I am delighted that a campaign that I have been running with Scarborough Councillor, Mike Cockerill, has been successful giving Filey a much better chance to qualify for a Blue Flag.
The Environment Agency (EA) has confirmed that the Pollution Risk Forecasting (PRF) system will be applied to the 2019 Filey bathing water season. This means that Filey can now potentially have certain bathing water samples discounted at the end of the season if warning signs have been put up to alert the public to a possible reduction in bathing water quality due to heavy rainfall.
Excellent water quality is a key factor in being eligible to apply for the prestigious Blue Flag. Filey, where the water quality is normally of a high standard, has occasionally fallen short when high volumes of rainfall has overflowed out of the normal drainage system and entered the sea without being treated.
Until now Filey was not included in the model which would have shown a strong relationship between rainfall and poor water quality. This announcement brings Filey in line with other Yorkshire resorts, including the South Bay at Scarborough.
This is great news. Filey has been unfairly impacted by its inability to qualify for the Blue Flag because it has been difficult to prove that its water quality, as set out in the Bathing Water Directive, is consistently excellent. I am now confident that Filey is much more likely to be awarded the Blue Flag which acts as a guarantee to tourists that a beach or marina that they are visiting is clean and maintained to the highest standards.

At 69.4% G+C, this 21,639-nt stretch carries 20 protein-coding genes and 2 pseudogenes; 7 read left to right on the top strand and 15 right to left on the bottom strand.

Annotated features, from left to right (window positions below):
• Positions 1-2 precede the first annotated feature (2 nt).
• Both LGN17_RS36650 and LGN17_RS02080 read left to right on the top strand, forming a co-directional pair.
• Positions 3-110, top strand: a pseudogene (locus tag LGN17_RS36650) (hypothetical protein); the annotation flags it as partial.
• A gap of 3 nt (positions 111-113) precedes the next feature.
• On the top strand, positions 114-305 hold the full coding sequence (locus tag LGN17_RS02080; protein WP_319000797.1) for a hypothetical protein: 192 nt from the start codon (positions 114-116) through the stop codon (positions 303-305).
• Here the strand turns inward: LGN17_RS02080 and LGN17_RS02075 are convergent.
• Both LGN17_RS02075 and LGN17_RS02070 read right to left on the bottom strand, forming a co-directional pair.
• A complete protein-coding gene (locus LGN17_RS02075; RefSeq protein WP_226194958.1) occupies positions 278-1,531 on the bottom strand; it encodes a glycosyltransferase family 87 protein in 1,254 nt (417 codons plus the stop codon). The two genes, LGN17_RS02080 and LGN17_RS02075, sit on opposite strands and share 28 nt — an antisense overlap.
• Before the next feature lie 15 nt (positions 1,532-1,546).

Speaking after the news Councillor Cockerill said “As seen from the routine sampling results, Filey normally has excellent Bathing Water Quality. However, sometimes the result of an individual sample shows higher levels of pollution than the prescribed levels to achieve an excellent classification to win a coveted Blue Flag. By including Filey in the PRF procedure it will mean that on any day when heavy rainfall is expected appropriate notices will be displayed warning of the risk of higher than normal levels. This is known as the Short Term Pollution (STP) notification process. This is very welcome news and I sincerely thank Kevin for his work on our behalf.”